Wollongong parents filled a school hall to hear Australia's favourite kid whisperer talk about resilience and self-esteem on Monday night.
About 100 men and women filed into Lindsay Park Public's school hall in Figtree to hear author, parenting and resilience specialist Maggie Dent's seminar on Real Kids in an Unreal World.
With the event organised to raise funds for the school's P&C, Dent spoke of her "common-sense, practical model" of 10 building blocks to help our children now and later in life.
And at least one member of the crowd walked away feeling zero parental guilt but the desire to make some simple but much-needed changes in the family home.
Here are six things we took away from the evening:
1. Maggie Dent is hilarious
A bunch of tired people thought it was a good idea to sign up for a parenting seminar ... until that (extremely cold) night finally arrived and we actually had to show up.
"You made it, well done!" Dent acknowledged warmly, and from the get-go the crowd knew they'd made the right decision.
Dent is a delightful speaker, breaking up her words of wisdom with funny and wickedly relatable takes on raising kids ("hands up who's dealing with the 15 to 28 age group?") and instinctively knowing when her audience needs some light relief (cue poo jokes).
But the best thing was realising she gets it.
Dent wasn't offering up shiny Instagram parenting advice that sounds great in theory but, for a multitude of reasons, doesn't work in the real world.
Because often both parents work full-time, some are doing it on their own, the village of helpers is dwindling, some kids are neurodivergent, there are clashing personalities and all the other gritty, nuanced, individual circumstances that make parenting feel so impossible at times.
No other child in the world is like yours, she said, and it was a reminder to go easy on ourselves.
2. Giving kids agency
The biggest (and by far the hardest) lesson from the seminar was to do less. Step back and let your child fall and get back up again.
Fixing every single problem they face was robbing them of resilience-building moments that teach them how to cope with life's many challenges.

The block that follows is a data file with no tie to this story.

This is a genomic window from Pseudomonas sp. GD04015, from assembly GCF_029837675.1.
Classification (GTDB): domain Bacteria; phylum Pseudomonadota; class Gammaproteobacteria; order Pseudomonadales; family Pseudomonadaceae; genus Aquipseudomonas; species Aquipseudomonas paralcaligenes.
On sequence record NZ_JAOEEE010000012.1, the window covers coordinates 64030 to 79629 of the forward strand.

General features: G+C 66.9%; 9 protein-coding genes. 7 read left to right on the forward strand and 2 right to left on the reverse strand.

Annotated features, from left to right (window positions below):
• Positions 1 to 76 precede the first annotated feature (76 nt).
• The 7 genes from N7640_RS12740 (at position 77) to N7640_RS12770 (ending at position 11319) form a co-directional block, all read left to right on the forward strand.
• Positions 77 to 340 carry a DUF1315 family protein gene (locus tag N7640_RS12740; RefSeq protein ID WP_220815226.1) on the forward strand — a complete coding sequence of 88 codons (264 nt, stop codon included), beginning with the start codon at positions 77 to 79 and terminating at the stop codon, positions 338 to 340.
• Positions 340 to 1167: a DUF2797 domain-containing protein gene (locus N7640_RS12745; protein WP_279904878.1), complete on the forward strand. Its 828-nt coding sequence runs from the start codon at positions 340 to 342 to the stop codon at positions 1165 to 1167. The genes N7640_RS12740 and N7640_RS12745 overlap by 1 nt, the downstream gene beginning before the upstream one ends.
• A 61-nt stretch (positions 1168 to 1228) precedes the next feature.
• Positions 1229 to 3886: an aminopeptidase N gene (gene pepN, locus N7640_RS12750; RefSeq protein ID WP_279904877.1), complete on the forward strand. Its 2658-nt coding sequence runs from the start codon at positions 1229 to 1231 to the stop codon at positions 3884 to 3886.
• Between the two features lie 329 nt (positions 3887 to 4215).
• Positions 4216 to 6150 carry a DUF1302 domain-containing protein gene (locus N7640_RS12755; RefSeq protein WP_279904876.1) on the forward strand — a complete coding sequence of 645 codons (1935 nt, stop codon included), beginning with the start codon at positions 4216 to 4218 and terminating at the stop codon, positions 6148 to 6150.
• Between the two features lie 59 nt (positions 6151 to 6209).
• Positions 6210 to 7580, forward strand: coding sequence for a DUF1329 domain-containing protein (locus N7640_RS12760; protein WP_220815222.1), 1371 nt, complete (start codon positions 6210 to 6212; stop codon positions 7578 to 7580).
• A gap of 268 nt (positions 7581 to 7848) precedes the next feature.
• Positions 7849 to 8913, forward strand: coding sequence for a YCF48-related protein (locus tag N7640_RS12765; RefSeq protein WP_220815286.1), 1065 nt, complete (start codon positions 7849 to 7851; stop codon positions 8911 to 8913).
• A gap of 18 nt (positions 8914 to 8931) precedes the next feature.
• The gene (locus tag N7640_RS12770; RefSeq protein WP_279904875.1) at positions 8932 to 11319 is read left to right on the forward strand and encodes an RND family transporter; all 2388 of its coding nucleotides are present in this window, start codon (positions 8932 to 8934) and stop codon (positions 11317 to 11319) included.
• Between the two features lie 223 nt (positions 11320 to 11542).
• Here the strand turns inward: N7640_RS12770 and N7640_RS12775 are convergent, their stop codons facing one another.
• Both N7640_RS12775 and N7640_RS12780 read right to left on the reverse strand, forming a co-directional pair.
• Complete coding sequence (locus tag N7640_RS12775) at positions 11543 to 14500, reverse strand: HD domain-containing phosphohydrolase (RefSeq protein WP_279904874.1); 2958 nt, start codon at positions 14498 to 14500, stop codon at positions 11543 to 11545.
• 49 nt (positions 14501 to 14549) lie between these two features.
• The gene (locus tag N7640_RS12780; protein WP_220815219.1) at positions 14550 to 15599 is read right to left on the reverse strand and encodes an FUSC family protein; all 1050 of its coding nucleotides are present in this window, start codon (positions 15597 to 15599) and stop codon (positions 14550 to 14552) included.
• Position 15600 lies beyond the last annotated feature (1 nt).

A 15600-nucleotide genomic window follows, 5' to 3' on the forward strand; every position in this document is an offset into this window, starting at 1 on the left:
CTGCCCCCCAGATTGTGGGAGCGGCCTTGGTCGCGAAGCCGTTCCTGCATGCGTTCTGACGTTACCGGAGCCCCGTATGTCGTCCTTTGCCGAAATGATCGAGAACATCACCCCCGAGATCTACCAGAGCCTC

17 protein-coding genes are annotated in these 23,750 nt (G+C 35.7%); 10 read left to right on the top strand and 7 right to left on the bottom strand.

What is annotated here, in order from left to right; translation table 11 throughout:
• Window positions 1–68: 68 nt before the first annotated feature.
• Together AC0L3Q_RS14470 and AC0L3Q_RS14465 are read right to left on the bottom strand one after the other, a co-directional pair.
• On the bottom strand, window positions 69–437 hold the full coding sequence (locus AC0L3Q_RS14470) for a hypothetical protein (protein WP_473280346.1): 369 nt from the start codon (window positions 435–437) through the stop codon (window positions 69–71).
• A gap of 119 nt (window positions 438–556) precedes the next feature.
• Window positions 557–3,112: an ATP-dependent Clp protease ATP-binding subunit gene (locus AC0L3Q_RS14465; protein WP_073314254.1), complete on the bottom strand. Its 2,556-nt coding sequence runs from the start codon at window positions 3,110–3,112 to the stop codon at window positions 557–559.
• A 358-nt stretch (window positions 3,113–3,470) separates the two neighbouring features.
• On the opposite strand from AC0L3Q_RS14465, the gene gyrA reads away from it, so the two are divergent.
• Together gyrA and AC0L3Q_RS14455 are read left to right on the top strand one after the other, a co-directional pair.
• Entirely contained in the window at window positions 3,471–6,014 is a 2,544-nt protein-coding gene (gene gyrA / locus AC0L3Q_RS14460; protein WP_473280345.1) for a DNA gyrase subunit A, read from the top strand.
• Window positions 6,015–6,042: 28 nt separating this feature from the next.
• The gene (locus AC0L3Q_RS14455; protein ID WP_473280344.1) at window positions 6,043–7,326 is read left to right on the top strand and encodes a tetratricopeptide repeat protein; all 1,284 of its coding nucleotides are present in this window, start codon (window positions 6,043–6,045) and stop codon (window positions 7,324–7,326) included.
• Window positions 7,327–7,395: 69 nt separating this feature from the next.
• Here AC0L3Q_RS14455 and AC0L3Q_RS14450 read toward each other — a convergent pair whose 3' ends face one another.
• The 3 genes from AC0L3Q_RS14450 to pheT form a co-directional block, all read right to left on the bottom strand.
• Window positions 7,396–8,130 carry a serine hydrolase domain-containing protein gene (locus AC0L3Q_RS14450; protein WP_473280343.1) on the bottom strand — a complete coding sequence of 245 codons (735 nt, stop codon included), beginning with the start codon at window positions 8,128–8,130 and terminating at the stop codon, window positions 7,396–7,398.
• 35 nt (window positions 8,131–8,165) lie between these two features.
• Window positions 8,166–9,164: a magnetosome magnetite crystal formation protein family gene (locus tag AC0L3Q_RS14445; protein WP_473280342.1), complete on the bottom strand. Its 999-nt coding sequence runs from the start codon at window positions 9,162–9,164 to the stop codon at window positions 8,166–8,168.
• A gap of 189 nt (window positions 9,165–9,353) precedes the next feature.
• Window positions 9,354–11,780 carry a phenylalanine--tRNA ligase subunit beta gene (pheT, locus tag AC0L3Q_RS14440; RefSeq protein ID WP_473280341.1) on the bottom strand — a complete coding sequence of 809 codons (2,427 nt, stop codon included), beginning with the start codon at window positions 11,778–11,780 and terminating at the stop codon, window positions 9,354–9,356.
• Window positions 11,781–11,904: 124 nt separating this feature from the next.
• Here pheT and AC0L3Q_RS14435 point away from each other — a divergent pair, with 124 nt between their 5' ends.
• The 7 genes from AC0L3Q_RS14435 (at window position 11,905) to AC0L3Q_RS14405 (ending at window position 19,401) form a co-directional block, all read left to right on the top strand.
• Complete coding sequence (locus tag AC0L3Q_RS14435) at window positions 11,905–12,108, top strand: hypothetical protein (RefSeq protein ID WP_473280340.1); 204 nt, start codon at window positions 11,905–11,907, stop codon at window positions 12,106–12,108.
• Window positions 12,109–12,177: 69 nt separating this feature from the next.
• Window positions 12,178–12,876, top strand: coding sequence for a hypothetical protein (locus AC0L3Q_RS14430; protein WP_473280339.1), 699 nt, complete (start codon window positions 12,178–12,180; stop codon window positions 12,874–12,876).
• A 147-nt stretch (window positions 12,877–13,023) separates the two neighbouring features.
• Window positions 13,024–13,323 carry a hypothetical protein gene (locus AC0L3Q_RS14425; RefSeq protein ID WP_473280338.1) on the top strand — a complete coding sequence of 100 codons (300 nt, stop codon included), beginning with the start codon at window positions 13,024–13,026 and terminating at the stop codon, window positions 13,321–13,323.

The key, Dent said, was acknowledging the child's strong feelings - "You're upset because .... Oh, that really sucks" - without instantly jumping in to fix the source of the disappointment and discomfort.
Our task was to do ourselves out of a job, she reminded us, and our children should eventually leave the family nest (unless they can't afford housing!).
So if you're still carrying your child's schoolbag into the classroom in Year 4, you could be holding on too tight. Perhaps it's time to let the kids tackle new things, learn their limits and have some control over their life.
3. Nutrition is a big deal
Feeding children wholesome food is a major factor in building resilience - especially for the ones who struggle to settle in class (Dent did, however, acknowledge the sensory issues some children face with food).
Forgoing evening home-cooked meals in order to squeeze in more after-school activities needed to be rethought, she said while pointing out the value of making evening meals a time of connection.
Dent had some practical tips on teaching delayed gratification: give each child a handful of treats in a bowl on movie night, and when they ask for more, say "no, but we can have some more next time we watch a movie".
Then she added what everyone in the audience was thinking: as soon as the kids hit the sack, you'll finish off the treats yourself and have to replace the bag the next day and eat more to get it back to the same level.
4. Everyone needs more sleep
Another key building block for resilience was sleep - and not just for kids.
Parents and caregivers are better at handling stress and adversity after eight hours' sleep than with four.
And for anyone out there co-sleeping with their children, Dent's on board.
If it's musical beds at your house but everyone's getting the best sleep they can, you're probably doing it right.
Dent's pro tip: If there's a snoring father in your household, put the kids in the big bed with him and go sleep in the children's room.
5. Take the iPad away
A child was never harmed by watching four straight days of Bluey on a big-screen TV, Dent said.
But too much time on hand-held devices was hurting the development of gross motor skills, speech and language.
Rather than giving a child an iPad in the shopping trolley to keep them quiet and happy, she strongly advised talking and "marinating them in language".
Dent also recommended everyone visit esafety.gov.au pronto in order to get up to date on some of the scary and sophisticated new ways predators are targeting children online.
6. Childhood should be magical
"Allow imagination and wonder to be a part of children's lives," says Dent, and amen to that.
With many five-year-olds being forced into classroom settings they weren't developmentally ready for - particularly boys - home needs to be filled with open-ended play, arts - singing, dancing, music, painting, make-believe - and plenty of time in nature.
Let a child experience the awe of a full moon, standing in a forest full of giant trees or interacting with animals.
And for the time-poor among us, the good news is that we can fill a child's love cup with "micro moments" - giving them a smile, ruffling their hair, stepping on their foot. Wait, what?